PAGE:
In the meantime, I hope I have courage enough to speak my losses and hurts. Also that I may bear witness for others with humility, honesty and presence. In speaking my pain, I also tell you: I’m here, I’m here, I’m here and for now, we are alive.

That’s a lot and also a gift.

Culture Shock Shock

Sometimes the universe hands you an insight and you just go, “No, seriously, is that what it is?”

That happened to me today. I attended a presentation by a colleague on adjusting to a new culture. Considering the title: “The Honeymoon is Over – Now What?” and my status as a 25-year veteran of this city I was looking forward to enjoying my role in the room as an observer and supporter.  Then he put up this diagram:

Source: http://www.prepbeijing.com/wp-content/uploads/2013/06/Culture-shock-curve.png

And suddenly all of my sadness, frustration, listlessness and second-guessing of the last couple of weeks came into sharp focus. That dip on the graph, the one labeled “withdrawal”? That was me, or better, that’s where I saw myself so clearly, so evidently: In my one year leave from school, in my new role as an independent leadership coach, on my own, self-employed and really wondering if I am on the right track after all. On this curve I could see myself inhabiting that special valley reserved for explorers, travelers, pioneers, tag-alongs – anyone who must leave one thing, place, situation and adapt to a different one – perhaps in another country but, and, or quite possibly in a new field, a new organization, in a different role, on different terms. This was not necessarily what I came for but the universe seemed to know better why I needed to be in the room seeing what I otherwise could not, would not see on my own.

Coping with a significant drop in social contact has been the toughest part of my current transition.  Leaving behind my people-intensive days in a bustling school community to spend the majority of my time at home alone with far fewer face-to-face contacts presents me with a new type of challenge. While I savor and appreciate the time to myself – the quiet, the freedom and creative license – I have now reached a place where I deeply miss the camaraderie of working in a team and teaching lots and lots of kids.  So when I saw this graph, I could give my situation a name: “culture shock shock.” Since I hadn’t ever remotely considered the possibility of culture shock, my shock was doubled.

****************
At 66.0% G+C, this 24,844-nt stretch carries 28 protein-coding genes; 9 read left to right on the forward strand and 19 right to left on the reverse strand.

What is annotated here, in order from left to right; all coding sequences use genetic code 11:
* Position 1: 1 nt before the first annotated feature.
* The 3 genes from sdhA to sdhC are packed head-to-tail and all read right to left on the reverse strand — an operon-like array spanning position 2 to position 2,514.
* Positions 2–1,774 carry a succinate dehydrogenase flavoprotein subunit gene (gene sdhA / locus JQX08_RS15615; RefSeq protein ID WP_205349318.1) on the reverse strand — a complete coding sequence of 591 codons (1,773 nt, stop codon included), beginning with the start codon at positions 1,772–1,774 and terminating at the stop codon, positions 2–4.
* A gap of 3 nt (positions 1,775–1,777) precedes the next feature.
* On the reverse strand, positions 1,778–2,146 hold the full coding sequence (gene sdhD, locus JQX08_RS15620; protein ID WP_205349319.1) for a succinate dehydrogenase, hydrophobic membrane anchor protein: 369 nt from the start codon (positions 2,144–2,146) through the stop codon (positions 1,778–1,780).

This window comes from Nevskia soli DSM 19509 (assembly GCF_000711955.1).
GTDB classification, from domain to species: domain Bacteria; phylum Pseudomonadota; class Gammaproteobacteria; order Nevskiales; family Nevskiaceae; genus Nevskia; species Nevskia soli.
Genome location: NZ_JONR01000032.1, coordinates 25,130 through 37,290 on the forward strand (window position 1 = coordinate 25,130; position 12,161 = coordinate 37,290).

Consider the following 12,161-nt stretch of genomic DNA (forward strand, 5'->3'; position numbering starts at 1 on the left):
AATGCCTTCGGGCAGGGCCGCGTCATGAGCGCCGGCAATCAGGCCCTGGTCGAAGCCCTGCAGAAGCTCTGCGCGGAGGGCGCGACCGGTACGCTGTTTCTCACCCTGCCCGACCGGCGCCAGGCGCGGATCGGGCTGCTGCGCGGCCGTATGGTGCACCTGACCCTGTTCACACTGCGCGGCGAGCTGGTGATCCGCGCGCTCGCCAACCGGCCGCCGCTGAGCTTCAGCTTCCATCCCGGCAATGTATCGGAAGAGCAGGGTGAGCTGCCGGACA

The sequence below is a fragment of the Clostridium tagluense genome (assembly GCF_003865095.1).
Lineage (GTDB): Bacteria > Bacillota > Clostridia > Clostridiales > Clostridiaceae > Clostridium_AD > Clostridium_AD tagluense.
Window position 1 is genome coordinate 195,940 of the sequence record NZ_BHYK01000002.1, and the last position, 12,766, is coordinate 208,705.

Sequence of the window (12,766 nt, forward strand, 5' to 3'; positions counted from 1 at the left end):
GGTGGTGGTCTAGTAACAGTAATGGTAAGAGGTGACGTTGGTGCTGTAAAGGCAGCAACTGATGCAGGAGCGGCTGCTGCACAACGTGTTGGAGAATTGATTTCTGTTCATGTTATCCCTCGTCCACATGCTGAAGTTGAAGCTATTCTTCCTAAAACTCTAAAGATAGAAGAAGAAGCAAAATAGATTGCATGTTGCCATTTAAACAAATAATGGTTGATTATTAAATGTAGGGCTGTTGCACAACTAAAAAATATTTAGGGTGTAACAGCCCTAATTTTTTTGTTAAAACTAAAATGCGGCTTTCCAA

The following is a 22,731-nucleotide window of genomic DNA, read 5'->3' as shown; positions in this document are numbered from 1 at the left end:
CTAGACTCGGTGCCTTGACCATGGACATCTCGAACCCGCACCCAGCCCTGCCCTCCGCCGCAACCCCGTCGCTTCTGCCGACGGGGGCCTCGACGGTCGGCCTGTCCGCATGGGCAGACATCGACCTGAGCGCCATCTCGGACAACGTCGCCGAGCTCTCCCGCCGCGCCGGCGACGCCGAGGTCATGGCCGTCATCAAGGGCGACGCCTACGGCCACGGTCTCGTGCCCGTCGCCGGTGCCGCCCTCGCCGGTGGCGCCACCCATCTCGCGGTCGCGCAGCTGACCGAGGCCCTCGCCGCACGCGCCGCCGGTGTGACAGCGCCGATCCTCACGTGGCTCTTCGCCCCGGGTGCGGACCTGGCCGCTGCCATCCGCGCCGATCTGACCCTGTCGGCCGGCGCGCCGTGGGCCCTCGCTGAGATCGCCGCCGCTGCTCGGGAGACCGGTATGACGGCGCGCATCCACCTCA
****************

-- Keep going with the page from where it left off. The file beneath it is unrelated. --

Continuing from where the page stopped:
I haven’t left the country and at the same time I really have left home. My honeymoon of industrious engagement and wild abandon are past. I’m experiencing a phase of withdrawal; of missing what I knew so well. I have grown weary of having to invent and adapt and adjust to so much that is unfamiliar, different, and strange. Culture shock. Being on my own all day on most days was really cool until it became kinda tough. And lonely. And only marginally rewarding. In this phase of culture shock my energies have become sluggish and my persistence a bit rough around the edges. I bet my grit is enjoying a sunny vacation somewhere.

On the other hand, the curve goes on. “Withdrawal” denotes a phase of the process rather than the full extent. I can believe that recovery is up ahead even if I can’t make out its shape just yet. One advantage to slowing down and even grinding to a halt is that once you open your eyes, there’s quite a bit to see. India Arie sings: “When you’re in that valley you can see both sides more clearly.” And that feels like just the reminder I need right now. There’s “Value in the Valley” according to Iyanla Vazant. So while I may not feel particularly productive or of great use to the world at this moment, if I can just stay in this uncomfortable place for a bit – feel it, live it, allow it – I am confident that whatever comes after will belong to me. “It” will become a part of me, of my learning, of my journey – a piece that, down the road and in hindsight, I wouldn’t trade for the world.

And while I am on the topic, what kept this dip from becoming a deeper, darker tailspin: People, people and people. On a walk I called a friend I haven’t spoken to in weeks. Our chat was like manna from heaven. On e-mail and social media I paid closer attention to how I was responding to friends.  I figured that even short messages to say “Thanks, I got it. Will write more soon.” let folks know that I value and appreciate them. When getting out and about, I am learning how to respond more honestly to the query of how I am by saying, “OK. It’s a little tough now and then, but in general, it’s pretty good.”  Which is a great way to capture these precious weeks and months of free range: tough now and then, but in general, pretty good.